Survey finds most people recognise public spending alone cannot solve social issues in the UK

Following last years Chancellor Jeremy Hunt’s Autumn Statement, 65% of UK adults say government spending alone is not enough to solve social issues in their local area, according to new research from Big Society Capital.

58% of the 2,000 surveyed also say that social issues including homelessness and community transport are better delivered by businesses and charities based in their local community rather than larger national organisations.

This is most prominent amongst 18–34-year-olds, with 65% agreeing.

The finding comes at a time when public spending is under increased pressure and local community businesses, who often struggle to access mainstream finance, are increasingly looking for alternative sources of capital.

Investment into charities and social enterprises is now worth nearly £8 billion – with capital invested into a wide range of enterprises such as Food Works Sheffield, which intercepts food waste and distributes it to local people on a Pay What You Can Afford basis.

Rene Meijer, CEO at Food Works Sheffield, says:

“Food waste is the third biggest producer of carbon emissions on the planet after the USA and China. Since 2015, our mission has been to intercept 500 tonnes of food waste every year to provide millions of sustainable meals across the city.”

“Responding to the current crisis requires urgent action from everyone, and socially-motivated investment will be increasingly important for us to continue our vital work.”

In their local area, the social issues people are most concerned about are Health and Wellbeing (27%); followed by Homelessness (14%); then Employment, and Financial Inclusion (both 13%).

78% of people say that businesses, social enterprises and charities based in their local community should be able to access finance to grow and offer more local support services.

These findings support the Community Enterprise Growth Plan – which aims to help communities by growing local charities and social enterprises tackling social issues. 

The Plan, which is backed by Big Society Capital plus social sector partners, hopes to attract a portion of the Government’s dormant assets scheme, which will distribute an estimated £880 million in abandoned assets from insurance and pensions products, investment and wealth management over the next decade.

Stephen Muers, CEO at Big Society Capital, says:

“Our new data shows that the UK public want to see more support for local enterprises delivering solutions for the issues they care about the most.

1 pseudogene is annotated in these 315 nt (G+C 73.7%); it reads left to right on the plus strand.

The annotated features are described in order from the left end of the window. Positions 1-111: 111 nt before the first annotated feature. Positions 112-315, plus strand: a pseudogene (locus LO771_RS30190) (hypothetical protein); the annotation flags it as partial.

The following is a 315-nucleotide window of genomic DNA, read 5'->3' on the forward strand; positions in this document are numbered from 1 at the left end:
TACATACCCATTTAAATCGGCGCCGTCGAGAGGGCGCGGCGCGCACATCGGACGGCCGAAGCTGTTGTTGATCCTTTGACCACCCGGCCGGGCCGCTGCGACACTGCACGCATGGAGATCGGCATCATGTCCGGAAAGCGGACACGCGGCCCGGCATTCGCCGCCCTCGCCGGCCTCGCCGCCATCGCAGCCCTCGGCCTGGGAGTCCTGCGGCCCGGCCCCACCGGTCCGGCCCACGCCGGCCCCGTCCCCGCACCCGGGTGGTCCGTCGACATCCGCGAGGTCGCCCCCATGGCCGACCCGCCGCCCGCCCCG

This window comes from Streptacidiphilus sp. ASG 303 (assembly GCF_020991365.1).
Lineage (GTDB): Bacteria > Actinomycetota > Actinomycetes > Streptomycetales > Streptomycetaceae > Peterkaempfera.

“We could not agree more. That’s why, together with sector partners, we are asking for further dormant assets to be allocated towards investment for community enterprises.

“We believe an investment of £500 million over ten years would unlock at least the same amount of private capital, doubling the amount available to communities, and multiplying its impact as the use of repayable investment into enterprises allows the money to be recycled and go even further.”

Big Society Capital was launched in 2012, using £425 million from dormant bank accounts and £200 million from four high street banks. It has committed £821 million so far, showing that the initial funding is now generating a return which is reinvested.

In addition, the polling results show that 57% of the public say it is important for them to source goods and services from providers with a social purpose, compared to businesses considering only profits.

Wellington Orbit, a community-owned cinema in Shropshire which is transforming a disused bank building into a cultural hub, is an example of an organisation doing just that.

There is currently a lack of funding to art and cultural facilities in the UK, especially outside of main cities. The residents of Wellington, Shropshire, were conscious that their town lacked such facilities, especially since the creation of the New Town of Telford.

Ray Hughes, Chief Investment Officer at Wellington Orbit, says:

“Older residents of Wellington in Shropshire particularly felt the absence of a hub where they could meet friends.”

“We used a mixture of grants and social impact loans to transform the once derelict building into a 63-seat cinema and café bar. Next, we’re hoping to build multi-purpose rooms for art galleries, exhibition areas, meeting rooms, a dance studio and rehearsal rooms.”

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